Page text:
Editor’s Note: Are You Being Paid Fairly?

Compensation is a challenging subject for oncologists - more so now than ever. In our second edition of Your Best Practice we address some of the tougher questions on how and why some oncologists are paid more than others. We also give timely advice on reducing denials through technology. As ever, our goal is to help you manage your practice more effectively, one expert tip at a time.


I have an old friend who fancies herself something of a leftist radical.

She attends a lot of protest marches, many of her associates are aging hippies, and she thinks socialism has been unfairly maligned. We don’t agree on much, my friend and I, but our worst argument was about the parking situation at the urban hospital where she’s an administrator.

Why, she wondered aloud, do the physicians get the best spots? Why should the doctors get prime parking while the janitors have to fend for themselves? The injustice of it all!

I pointed out that the head of gastroenterology could probably do a better job of mopping the floors than the chief custodian could of performing a colonoscopy. That most physicians go hundreds of thousands of dollars into debt just for the privilege of spending years in grueling training (if they’re smart enough to have gotten into medical school in the first place). And I noted, of course, that physicians save lives.

But still, she replied. The parking!

I couldn’t help thinking about that old fight while reading “How to Pay Your Doctors,” the cover story of this month’s Your Best Practice: A Practice Management Supplement for Oncologists, in which Jeffrey Milburn tackles the thorny question of how to develop an equitable compensation plan in oncology groups.

The reasons for compensating oncologists more than janitors are pretty obvious (well, to most of us), but Milburn, an attorney and expert in physician compensation plans, addresses the tougher question of how and why some oncologists are paid more than others - and why such disparities are necessary for most practices to survive. Even more importantly, though, he explains how you can form a more perfect union among the physicians at your practice by developing a compensation plan “that is perceived as fair - or at least equally unfair.”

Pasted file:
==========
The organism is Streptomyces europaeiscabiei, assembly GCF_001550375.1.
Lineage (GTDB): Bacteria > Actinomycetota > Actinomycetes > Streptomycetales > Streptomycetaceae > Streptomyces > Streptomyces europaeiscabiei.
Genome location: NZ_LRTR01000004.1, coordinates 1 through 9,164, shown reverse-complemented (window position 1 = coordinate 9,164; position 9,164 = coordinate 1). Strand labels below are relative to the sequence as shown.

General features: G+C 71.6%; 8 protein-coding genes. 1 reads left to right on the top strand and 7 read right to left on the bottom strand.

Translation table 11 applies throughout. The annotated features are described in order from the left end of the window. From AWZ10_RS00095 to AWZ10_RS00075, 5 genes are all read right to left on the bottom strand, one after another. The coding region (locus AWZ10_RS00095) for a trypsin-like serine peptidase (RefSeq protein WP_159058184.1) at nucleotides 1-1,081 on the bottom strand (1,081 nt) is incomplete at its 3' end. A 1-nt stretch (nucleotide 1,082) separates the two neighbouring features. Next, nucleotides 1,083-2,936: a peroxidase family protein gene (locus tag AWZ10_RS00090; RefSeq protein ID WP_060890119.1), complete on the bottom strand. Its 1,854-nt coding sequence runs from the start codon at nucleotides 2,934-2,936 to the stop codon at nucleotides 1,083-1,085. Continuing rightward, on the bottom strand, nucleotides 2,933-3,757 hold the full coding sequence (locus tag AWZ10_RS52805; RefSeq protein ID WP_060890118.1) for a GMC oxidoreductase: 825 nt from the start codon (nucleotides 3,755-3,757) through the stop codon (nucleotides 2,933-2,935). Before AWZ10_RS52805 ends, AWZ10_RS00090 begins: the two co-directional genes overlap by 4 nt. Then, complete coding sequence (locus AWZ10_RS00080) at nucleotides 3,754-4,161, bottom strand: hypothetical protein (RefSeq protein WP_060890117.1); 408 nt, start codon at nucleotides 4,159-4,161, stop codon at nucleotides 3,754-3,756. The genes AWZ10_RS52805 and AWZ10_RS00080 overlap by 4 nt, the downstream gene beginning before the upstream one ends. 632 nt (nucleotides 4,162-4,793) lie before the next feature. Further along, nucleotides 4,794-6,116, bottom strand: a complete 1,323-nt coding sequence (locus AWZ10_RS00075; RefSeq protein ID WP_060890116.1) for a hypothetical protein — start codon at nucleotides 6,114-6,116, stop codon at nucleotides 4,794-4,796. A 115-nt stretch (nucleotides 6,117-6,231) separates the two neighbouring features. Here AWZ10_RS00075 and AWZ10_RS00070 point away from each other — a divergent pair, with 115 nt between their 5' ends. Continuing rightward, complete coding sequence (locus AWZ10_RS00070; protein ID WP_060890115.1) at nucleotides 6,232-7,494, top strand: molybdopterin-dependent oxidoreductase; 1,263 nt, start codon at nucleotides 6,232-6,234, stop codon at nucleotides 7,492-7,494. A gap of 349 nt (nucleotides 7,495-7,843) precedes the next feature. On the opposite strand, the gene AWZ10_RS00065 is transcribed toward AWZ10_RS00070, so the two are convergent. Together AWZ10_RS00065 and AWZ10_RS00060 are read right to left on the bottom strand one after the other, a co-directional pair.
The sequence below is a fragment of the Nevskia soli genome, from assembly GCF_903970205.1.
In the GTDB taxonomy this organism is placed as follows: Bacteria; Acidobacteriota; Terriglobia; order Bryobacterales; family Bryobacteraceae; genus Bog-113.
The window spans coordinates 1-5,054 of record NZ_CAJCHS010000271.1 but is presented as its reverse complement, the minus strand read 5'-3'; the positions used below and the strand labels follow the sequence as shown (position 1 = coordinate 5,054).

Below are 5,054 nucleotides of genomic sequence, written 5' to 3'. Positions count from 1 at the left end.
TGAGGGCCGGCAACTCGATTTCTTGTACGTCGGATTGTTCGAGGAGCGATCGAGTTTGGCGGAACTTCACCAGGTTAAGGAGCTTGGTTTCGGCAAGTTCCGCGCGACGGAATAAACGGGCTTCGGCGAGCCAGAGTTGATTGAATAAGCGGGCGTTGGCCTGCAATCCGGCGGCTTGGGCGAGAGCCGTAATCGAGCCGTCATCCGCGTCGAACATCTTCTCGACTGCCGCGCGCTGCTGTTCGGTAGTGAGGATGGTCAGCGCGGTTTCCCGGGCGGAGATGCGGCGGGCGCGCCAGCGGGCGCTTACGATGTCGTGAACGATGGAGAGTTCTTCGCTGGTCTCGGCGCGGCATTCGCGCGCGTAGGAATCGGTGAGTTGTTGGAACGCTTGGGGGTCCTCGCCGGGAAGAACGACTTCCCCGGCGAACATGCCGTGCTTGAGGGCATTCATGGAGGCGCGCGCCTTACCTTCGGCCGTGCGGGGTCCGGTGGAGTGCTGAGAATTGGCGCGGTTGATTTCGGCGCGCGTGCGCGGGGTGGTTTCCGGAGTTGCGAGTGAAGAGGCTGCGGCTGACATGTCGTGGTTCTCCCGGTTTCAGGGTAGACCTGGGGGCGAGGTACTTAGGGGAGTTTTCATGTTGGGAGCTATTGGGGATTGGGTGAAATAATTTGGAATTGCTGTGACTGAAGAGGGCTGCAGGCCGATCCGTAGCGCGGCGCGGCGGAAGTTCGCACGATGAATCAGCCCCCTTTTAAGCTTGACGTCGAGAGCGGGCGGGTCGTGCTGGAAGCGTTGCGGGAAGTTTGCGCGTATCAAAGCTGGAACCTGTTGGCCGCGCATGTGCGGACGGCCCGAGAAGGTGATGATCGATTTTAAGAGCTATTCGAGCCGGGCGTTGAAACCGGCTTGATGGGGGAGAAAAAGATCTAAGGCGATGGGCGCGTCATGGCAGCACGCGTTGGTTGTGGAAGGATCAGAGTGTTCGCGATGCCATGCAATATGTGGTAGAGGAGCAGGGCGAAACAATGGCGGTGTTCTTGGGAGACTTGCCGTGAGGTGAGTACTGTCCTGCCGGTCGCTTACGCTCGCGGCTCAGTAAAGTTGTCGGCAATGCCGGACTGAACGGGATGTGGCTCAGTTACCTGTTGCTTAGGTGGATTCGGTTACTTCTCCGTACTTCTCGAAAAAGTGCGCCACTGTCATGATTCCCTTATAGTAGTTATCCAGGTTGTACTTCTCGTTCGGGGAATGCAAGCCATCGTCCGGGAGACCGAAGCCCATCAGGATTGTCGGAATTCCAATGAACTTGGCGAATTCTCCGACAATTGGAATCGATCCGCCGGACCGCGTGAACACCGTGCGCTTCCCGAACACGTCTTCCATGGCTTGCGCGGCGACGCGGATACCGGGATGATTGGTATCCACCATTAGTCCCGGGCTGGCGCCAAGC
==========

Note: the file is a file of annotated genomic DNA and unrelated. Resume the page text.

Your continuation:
It’s helping you deal with those kinds of tough challenges - the kind that many people aren’t comfortable talking about, yet have the power to rip practices apart - that we specialize in at Your Best Practice.

As a physician, yours is one of the noblest of callings; we know that. But we’re not bashful about pointing out that you’re also businessmen and women, and frankly, you’ve earned the right to make a fair living. You save lives; you deserve to get paid. We can’t help you much with the former but we know a little about the latter and humbly offer to assist.

This is the second edition of Your Best Practice: A Practice Management Supplement for Oncologists. Look for another in the fall. We launched this publication almost a year ago when CMPMedica, the publisher of Oncology News International, acquired Physicians Practice, (where I am the executive editor). We wanted to take advantage of our new relationship by offering oncologists access to the kind of content we publish monthly in Physicians Practice: practical, straightforward answers and advice on dealing with some of the toughest practice management challenges oncologists face.

Running a more efficient office is really about getting back control of your practice and your life. The editors of Oncology News International know that, too, and that’s why they’ve partnered with Physicians Practice to offer Your Practice.

In addition to advice on compensation plans, you’ll get suggestions on how to use the technology tools at your disposal to reduce the number of denials that oncologists have increasingly been seeing, thanks to tougher government payment rules; information on coding for concurrent infusions; and an explanation of “incident-to” billing.

What you will not find are clinically focused articles or in-depth coverage of disease states, like you do in Oncology News International. Instead, our goal is to help you solve the practice management problems that take up too much of your time so you can get back to the work you love: Treating your patients.

Physicians Practice and Oncology News International plan to continue this partnership. As we plan new issues of Your Practice, we’d love your feedback: Tell us what you think of this publication and what you’d like to see in the future.

Bob Keaveney is the executive editor of Physicians Practice. He can be reached at bkeaveney@physicianspractice.com.

This article originally appeared in the April 2008 issue of Your Best Practice: A Practice Management Supplement for Oncologists and Hematologists.